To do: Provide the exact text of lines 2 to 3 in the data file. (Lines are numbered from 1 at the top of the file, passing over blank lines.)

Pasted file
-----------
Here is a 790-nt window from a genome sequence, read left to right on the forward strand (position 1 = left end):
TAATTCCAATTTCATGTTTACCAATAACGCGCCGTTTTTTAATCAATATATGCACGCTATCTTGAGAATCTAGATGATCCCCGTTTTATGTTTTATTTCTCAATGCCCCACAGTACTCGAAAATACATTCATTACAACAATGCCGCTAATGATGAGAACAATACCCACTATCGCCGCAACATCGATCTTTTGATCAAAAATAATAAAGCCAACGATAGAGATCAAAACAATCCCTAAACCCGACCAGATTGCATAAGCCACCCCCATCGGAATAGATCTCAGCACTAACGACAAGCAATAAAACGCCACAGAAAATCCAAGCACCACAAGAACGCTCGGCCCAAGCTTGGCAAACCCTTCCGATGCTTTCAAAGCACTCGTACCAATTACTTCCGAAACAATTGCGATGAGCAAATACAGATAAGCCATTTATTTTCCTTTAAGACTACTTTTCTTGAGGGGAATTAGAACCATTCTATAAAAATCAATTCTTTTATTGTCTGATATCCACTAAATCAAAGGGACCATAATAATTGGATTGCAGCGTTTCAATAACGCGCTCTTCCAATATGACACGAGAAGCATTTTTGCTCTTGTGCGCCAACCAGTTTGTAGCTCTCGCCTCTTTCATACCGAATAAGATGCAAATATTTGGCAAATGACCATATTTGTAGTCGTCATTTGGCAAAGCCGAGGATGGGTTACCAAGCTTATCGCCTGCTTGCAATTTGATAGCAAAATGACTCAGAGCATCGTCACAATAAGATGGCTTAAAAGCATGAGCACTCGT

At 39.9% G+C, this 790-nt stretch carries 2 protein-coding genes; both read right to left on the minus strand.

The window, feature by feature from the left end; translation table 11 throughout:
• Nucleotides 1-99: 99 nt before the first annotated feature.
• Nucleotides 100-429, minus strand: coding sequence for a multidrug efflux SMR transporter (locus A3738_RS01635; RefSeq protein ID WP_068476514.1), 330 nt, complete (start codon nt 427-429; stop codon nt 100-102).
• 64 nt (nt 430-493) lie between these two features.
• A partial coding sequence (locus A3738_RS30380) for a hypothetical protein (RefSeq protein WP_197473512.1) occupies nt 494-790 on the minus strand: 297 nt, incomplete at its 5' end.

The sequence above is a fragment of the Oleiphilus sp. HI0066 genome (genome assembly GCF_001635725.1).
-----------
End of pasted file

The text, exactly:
TAATTCCAATTTCATGTTTACCAATAACGCGCCGTTTTTTAATCAATATATGCACGCTATCTTGAGAATCTAGATGATCCCCGTTTTATGTTTTATTTCTCAATGCCCCACAGTACTCGAAAATACATTCATTACAACAATGCCGCTAATGATGAGAACAATACCCACTATCGCCGCAACATCGATCTTTTGATCAAAAATAATAAAGCCAACGATAGAGATCAAAACAATCCCTAAACCCGACCAGATTGCATAAGCCACCCCCATCGGAATAGATCTCAGCACTAACGACAAGCAATAAAACGCCACAGAAAATCCAAGCACCACAAGAACGCTCGGCCCAAGCTTGGCAAACCCTTCCGATGCTTTCAAAGCACTCGTACCAATTACTTCCGAAACAATTGCGATGAGCAAATACAGATAAGCCATTTATTTTCCTTTAAGACTACTTTTCTTGAGGGGAATTAGAACCATTCTATAAAAATCAATTCTTTTATTGTCTGATATCCACTAAATCAAAGGGACCATAATAATTGGATTGCAGCGTTTCAATAACGCGCTCTTCCAATATGACACGAGAAGCATTTTTGCTCTTGTGCGCCAACCAGTTTGTAGCTCTCGCCTCTTTCATACCGAATAAGATGCAAATATTTGGCAAATGACCATATTTGTAGTCGTCATTTGGCAAAGCCGAGGATGGGTTACCAAGCTTATCGCCTGCTTGCAATTTGATAGCAAAATGACTCAGAGCATCGTCACAATAAGATGGCTTAAAAGCATGAGCACTCGT

At 39.9% G+C, this 790-nt stretch carries 2 protein-coding genes; both read right to left on the minus strand.